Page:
Photo by Jolie Lang for UltiPhotos

Swampybarg responded with intent however – clawing back another break and keeping the game very exciting for the neutral. Iceni’s O line looked as confident as it had all game, but after an errant pass the Japanese got the turn they were looking for, and wasted no time over sending a looping shot to the endzone to make it 10-9 Iceni. The masterclass continued from both teams, with faultless ultimate until 13-12. Gifted a short field after a slippery Iceni release, the Swampybarg leadership pounced again, scoring the crucial upwind goal and punishing one of the very few mistakes made in the game. 

With both sides even at 13-13 after 80 minutes of play, Iceni adopted the elite poise they’ve generally been associated with over the last decade, threading pass after pass around the Japanese. Defensive pressure was still intense, and game pressure the highest yet by far but after a long possession Iceni put in yet another rock solid goal: 14-13. Before this match, schedule hawks may well have doubted Iceni’s chances. Since they broke an almost perfect run of European and domestic dominance, the team has been squeezed by the double pressure of endlessly high legacy expectations, and somehow also the failure of meeting these same expectations. It will have felt good, then, as they followed up on their hold with a block on the reset from Komenda, which shortly after ended up with a goal to the talismanic and still unstoppable Veralls to take the win on their terms, from defense. Ice cold.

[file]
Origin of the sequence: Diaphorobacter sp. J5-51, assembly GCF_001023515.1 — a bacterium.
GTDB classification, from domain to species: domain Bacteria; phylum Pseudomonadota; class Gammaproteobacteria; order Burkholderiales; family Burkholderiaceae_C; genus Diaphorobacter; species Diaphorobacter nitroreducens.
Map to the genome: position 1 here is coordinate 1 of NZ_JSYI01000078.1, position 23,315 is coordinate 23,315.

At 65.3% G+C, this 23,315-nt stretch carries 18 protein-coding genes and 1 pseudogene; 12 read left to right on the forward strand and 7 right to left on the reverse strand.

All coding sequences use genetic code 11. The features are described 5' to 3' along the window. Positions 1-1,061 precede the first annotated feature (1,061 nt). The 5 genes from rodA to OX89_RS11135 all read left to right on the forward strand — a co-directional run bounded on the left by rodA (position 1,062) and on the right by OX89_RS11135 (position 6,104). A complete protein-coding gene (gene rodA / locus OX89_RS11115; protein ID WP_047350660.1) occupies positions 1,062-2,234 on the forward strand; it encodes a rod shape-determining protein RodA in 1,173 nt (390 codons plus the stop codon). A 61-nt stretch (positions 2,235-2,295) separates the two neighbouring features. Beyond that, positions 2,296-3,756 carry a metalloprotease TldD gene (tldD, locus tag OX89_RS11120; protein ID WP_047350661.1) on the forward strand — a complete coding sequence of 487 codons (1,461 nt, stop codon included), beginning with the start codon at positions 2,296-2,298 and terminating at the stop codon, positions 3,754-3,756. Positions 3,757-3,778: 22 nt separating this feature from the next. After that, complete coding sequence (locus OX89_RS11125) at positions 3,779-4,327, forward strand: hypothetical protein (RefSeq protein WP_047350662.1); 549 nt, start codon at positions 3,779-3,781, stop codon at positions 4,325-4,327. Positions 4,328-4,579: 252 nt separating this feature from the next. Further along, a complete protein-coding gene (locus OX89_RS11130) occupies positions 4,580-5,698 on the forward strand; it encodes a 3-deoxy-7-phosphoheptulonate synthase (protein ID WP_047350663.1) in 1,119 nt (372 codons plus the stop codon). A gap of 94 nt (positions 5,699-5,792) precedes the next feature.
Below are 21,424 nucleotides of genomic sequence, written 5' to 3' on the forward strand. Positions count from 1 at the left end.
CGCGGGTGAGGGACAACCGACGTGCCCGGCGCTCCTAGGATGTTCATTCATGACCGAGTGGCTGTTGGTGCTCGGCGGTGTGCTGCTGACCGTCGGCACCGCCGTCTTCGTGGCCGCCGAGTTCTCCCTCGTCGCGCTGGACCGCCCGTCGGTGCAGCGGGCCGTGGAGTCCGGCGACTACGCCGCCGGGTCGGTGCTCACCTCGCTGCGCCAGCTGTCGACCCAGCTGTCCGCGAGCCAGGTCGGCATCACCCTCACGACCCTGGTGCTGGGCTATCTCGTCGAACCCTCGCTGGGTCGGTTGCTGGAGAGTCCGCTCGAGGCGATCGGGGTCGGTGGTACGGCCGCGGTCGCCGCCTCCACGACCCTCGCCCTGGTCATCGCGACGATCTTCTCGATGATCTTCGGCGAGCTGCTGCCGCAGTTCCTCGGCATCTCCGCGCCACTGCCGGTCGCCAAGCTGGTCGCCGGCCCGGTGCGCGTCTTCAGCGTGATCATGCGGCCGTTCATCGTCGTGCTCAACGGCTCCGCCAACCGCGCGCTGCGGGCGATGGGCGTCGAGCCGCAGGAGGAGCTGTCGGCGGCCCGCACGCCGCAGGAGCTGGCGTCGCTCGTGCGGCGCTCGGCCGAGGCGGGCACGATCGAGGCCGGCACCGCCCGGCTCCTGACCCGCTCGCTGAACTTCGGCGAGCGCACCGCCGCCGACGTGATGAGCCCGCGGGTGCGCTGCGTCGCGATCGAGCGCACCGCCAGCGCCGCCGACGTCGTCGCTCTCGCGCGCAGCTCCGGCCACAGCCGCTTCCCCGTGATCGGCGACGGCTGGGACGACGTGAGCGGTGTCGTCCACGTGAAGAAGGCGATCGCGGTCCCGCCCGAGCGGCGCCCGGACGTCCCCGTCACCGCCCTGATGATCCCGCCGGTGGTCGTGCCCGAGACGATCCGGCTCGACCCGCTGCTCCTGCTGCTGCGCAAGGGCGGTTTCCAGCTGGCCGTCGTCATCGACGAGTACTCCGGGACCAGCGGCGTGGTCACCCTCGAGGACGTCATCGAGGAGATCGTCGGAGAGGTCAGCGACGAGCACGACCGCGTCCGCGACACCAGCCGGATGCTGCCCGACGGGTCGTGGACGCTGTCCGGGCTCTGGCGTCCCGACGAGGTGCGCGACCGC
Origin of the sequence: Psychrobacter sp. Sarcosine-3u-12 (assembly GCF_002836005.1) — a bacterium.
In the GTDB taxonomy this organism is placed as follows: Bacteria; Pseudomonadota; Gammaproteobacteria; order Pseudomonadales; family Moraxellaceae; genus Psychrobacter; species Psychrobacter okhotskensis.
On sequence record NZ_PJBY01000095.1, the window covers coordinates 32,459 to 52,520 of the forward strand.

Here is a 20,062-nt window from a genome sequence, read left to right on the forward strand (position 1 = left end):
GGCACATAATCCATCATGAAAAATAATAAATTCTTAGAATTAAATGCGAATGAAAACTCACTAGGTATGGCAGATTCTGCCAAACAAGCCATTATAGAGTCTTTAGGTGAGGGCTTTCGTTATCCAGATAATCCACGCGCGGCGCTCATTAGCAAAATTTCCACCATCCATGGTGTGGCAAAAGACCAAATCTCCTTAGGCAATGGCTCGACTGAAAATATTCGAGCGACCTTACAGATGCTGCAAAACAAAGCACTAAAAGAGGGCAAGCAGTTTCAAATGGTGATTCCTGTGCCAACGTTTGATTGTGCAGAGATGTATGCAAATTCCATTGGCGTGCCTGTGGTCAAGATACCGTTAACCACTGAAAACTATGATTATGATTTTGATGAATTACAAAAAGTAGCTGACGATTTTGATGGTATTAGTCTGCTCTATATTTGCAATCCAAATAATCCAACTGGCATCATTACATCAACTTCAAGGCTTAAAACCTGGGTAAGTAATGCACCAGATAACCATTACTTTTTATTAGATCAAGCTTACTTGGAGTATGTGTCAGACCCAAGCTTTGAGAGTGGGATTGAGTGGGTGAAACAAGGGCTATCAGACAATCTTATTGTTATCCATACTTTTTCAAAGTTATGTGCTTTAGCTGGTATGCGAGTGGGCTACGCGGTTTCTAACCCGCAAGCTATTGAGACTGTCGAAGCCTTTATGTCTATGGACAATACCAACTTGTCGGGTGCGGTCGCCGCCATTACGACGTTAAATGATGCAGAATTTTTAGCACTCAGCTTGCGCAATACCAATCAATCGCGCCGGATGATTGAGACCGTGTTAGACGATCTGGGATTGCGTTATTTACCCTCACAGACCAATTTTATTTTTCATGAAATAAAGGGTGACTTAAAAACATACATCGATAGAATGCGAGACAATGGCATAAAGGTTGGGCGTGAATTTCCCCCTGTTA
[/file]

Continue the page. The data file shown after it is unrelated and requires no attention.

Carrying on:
Speaking after the game, it was clear Iceni had as much of a game plan as they could. Kwan explained ‘It was very hard to get much scouting done . . . we knew they were many players from the U23 team a couple of years ago, and we knew we had to try and take away their IO breaks”. Asked about their route to quarter finals from here, Kwan had considerably less to say, but with a simple ‘I honestly have no idea’ showed that sights were being set no further ahead than they needed to. With new leadership in the form of Kwan and Karina Cooper’s, ‘Ice’ have gone through a bit of a re-branding. Fresh kit and Outkast inspired chants are the superficial changes most apparent, but the team and captains are also challenged with assimilating their legacy position as dominant in competition and elite-only at trainings, with a younger energy and more developmental function across the London and UK Ultimate community. It’s no easy task, but today Iceni succeeded at this, balancing youth with experience, and managing to appropriately focus both on themselves and the external challenge to powerful effect. They now have a formidable power pool carrying over their loss to Fury, and also meeting Riot (USA) and Iris (CAN). Whilst we know they won’t be getting ahead of themselves, there’s a huge amount to play for here, and the warriors from London may well be defying a few more predictions as they continue their WUCC campaign.